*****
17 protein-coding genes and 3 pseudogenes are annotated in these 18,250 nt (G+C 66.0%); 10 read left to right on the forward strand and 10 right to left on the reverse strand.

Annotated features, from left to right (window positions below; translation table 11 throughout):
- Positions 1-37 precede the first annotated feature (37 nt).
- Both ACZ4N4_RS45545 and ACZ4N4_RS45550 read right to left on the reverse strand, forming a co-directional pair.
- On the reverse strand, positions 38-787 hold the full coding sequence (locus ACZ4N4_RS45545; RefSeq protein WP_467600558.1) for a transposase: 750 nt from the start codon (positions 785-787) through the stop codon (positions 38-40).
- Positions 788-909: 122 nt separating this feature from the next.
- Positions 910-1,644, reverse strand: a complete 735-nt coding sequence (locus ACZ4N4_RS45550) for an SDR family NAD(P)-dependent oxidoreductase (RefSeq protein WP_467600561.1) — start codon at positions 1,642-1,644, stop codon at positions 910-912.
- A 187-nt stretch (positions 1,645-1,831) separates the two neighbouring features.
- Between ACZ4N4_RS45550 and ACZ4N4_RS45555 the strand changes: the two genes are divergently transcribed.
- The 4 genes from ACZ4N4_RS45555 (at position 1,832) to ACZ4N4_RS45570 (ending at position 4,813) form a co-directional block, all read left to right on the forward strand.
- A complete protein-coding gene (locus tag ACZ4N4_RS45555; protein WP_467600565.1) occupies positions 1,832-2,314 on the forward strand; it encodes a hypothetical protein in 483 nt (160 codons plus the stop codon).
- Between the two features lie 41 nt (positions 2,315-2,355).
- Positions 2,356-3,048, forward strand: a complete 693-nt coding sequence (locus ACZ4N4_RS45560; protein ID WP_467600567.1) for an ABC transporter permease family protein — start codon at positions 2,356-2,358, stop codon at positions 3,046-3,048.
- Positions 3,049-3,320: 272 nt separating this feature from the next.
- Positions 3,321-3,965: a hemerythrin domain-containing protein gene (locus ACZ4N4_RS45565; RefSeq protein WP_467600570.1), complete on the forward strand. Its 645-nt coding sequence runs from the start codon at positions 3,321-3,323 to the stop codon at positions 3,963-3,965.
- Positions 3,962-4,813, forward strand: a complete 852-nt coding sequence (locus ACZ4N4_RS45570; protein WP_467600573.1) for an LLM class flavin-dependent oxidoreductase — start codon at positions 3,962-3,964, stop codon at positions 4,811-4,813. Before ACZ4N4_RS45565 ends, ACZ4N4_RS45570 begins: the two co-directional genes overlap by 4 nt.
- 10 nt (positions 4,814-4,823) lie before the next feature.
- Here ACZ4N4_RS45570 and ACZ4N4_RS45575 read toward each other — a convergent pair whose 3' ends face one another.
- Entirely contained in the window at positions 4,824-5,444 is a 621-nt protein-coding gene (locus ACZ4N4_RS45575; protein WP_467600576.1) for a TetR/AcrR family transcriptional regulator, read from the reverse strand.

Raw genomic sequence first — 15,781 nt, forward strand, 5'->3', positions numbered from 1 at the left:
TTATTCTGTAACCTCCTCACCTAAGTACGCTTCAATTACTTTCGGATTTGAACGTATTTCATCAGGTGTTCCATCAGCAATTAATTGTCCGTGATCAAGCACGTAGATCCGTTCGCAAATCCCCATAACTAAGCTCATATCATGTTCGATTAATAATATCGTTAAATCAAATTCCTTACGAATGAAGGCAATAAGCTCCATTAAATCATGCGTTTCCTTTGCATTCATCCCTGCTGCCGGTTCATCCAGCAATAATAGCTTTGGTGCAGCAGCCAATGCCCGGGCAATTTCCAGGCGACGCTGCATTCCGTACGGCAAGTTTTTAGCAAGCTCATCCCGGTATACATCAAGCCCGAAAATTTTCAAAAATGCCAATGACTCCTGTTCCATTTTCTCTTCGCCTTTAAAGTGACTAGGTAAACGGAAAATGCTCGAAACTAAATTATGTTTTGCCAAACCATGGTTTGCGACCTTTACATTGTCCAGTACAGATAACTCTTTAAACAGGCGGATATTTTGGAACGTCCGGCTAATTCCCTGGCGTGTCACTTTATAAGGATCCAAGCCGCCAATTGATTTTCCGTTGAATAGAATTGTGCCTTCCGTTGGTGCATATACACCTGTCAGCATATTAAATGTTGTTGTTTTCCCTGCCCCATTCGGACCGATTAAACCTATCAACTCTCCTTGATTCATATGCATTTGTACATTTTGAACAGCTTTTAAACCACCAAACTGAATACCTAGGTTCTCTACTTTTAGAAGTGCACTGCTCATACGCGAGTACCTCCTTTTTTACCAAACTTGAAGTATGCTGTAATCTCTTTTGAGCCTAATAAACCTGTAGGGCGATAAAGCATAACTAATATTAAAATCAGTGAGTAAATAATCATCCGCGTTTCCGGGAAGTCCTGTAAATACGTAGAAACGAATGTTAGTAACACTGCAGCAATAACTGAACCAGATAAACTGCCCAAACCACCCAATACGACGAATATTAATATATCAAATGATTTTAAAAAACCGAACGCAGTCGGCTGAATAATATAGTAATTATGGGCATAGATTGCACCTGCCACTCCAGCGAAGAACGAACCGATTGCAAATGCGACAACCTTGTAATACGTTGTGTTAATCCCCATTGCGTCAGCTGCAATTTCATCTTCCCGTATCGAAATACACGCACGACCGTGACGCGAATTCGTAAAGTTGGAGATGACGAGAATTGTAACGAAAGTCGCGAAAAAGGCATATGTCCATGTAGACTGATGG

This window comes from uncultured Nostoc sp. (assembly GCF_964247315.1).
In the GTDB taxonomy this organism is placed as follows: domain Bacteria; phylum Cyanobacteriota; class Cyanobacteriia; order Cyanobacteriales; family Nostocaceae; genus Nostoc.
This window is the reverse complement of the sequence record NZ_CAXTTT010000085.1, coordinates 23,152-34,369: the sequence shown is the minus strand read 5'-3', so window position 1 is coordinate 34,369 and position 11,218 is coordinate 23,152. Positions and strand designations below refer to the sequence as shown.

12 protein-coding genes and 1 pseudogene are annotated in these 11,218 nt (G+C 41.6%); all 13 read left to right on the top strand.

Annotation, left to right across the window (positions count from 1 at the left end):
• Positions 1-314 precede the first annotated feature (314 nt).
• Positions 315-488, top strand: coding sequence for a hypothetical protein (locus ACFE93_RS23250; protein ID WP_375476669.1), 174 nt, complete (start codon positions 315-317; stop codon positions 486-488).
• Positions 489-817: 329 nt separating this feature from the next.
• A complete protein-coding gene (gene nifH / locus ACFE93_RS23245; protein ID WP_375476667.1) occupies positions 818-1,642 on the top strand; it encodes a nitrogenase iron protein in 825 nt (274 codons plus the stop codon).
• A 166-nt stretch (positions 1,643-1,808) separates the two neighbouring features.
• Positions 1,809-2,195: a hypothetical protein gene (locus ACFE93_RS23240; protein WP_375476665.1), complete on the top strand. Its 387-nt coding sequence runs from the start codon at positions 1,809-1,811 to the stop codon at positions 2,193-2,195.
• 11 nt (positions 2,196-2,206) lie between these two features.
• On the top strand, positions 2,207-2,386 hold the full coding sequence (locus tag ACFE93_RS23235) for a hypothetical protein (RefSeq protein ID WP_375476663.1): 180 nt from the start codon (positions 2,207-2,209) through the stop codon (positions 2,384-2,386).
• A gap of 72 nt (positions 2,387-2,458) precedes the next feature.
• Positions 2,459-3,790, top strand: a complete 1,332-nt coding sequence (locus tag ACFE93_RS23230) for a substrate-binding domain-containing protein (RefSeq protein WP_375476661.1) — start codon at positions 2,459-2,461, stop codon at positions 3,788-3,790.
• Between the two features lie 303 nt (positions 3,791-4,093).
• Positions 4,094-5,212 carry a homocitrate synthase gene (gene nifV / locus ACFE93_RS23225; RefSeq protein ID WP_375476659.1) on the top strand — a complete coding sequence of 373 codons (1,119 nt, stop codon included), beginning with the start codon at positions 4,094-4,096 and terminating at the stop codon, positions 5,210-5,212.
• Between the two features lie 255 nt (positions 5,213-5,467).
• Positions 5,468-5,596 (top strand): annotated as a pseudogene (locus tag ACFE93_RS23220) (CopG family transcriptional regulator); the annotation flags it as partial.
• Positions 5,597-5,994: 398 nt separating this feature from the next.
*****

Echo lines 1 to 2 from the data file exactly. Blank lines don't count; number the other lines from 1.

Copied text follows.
17 protein-coding genes and 3 pseudogenes are annotated in these 18,250 nt (G+C 66.0%); 10 read left to right on the forward strand and 10 right to left on the reverse strand.

Annotated features, from left to right (window positions below; translation table 11 throughout):